Bold block colours, florals and feminine lace were the fashion highpoints of the Ballarat Cup according to those in the know.
Fashion always comes a close second to the action on the track when Ballarat’s biggest day of racing rolls around.
Outfits were prepared for the forecast warm spring day, but the sudden temperature drop accompanying a storm in the early afternoon left many a little cooler than planned.
Ponchos quickly became a popular addition to even the most stylish outfits when the rain hit.
Those who were best prepared came equipped with clear plastic ponchos, providing rain protection and still allowing their carefully put together ensembles to be seen.
Red and pink were among the most popular colours for the ladies while the men favoured grey and blue.
Attire for the men varied more considerably than the women’s dresses, with men opting for styles ranging from natty suits and skinny ties to shorts and t-shirts, the odd wedding dress, rainbow shorts and everything in-between.
While fascinators were aplenty for the girls, the odd Stetson, boater hat or baseball cap to protect from the sun was as glamorous as the gents’ headwear got.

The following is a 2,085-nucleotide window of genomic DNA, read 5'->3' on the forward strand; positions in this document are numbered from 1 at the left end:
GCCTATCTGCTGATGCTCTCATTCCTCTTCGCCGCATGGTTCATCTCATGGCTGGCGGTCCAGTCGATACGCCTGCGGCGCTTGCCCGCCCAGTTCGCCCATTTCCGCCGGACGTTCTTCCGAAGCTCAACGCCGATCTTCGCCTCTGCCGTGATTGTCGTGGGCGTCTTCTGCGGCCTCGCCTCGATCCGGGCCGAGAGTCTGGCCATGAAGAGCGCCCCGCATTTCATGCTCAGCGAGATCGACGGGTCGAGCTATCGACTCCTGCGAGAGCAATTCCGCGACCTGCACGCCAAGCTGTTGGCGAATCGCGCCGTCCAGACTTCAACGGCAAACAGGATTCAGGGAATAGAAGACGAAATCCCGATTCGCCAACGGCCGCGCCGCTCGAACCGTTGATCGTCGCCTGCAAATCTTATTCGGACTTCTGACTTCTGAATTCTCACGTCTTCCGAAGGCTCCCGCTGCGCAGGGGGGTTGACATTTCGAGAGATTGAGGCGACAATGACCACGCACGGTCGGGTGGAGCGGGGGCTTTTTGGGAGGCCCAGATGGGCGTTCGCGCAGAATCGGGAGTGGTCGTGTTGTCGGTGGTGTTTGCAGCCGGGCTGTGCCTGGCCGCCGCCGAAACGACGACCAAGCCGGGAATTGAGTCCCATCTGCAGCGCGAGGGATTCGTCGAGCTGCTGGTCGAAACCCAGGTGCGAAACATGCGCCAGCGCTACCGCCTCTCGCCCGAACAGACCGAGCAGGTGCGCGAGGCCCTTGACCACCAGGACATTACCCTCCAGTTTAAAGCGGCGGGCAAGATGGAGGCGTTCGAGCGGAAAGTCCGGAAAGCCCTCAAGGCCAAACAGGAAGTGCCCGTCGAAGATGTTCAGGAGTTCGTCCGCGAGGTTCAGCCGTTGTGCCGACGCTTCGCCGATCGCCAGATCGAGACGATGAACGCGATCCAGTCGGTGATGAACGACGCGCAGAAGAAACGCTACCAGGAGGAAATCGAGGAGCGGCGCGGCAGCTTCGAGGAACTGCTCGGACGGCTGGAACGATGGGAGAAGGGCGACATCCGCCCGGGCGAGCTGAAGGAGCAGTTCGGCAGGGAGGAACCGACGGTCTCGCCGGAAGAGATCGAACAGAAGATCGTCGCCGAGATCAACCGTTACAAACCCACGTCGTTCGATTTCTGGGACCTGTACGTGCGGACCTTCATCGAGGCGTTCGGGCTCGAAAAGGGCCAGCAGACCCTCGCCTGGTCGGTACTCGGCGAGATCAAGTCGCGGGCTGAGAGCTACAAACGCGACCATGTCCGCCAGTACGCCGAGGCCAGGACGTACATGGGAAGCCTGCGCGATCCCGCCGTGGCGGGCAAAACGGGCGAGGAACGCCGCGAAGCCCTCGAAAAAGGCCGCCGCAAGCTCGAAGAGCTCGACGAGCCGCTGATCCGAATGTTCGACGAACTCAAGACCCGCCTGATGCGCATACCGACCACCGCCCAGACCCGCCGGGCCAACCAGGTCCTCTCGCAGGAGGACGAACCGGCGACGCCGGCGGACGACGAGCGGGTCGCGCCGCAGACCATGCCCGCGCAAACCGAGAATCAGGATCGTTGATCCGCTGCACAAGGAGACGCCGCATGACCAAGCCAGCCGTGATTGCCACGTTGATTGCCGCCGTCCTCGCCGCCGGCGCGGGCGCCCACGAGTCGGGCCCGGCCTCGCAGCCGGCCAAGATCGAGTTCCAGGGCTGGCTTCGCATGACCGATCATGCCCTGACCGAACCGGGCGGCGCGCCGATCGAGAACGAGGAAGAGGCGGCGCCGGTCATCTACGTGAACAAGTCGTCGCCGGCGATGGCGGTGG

Stockland Wendouree Fashions on the Field judges Julia Zass, Amy Hope, Bianca Flint and Bonnie Ziegler were impressed at the fashion both in the competition and around the Ballarat racecourse.
“It’s all been very eclectic so far,” Ms Hope said.
“There’s lots of bright colours as well as traditional pastels and florals.”
The judges agreed that cohesion, in colour and style, was the key for a successful raceday outfit.
“We’ve seen lots of different trends over the past couple of years,” Ms Zass said.
“We’ve had a lot of digital prints on dresses in the past but this year we’ve moved more back to lace, bright colours and some unusual prints,” she said.
Ms Flint, from Stockland Wendouree, said there had been lots of creativity and thought given to most of the outfits on course.
One standout trend to have come through fashion during the Melbourne Spring Racing Carnival and now on to the regional cup scene is clashing patterns, which Ms Ziegler said were once were a no-no but are now on-trend.
“Clashing patterns used to be a faux pas but people are being more daring with their fashion,” Ms Ziegler said.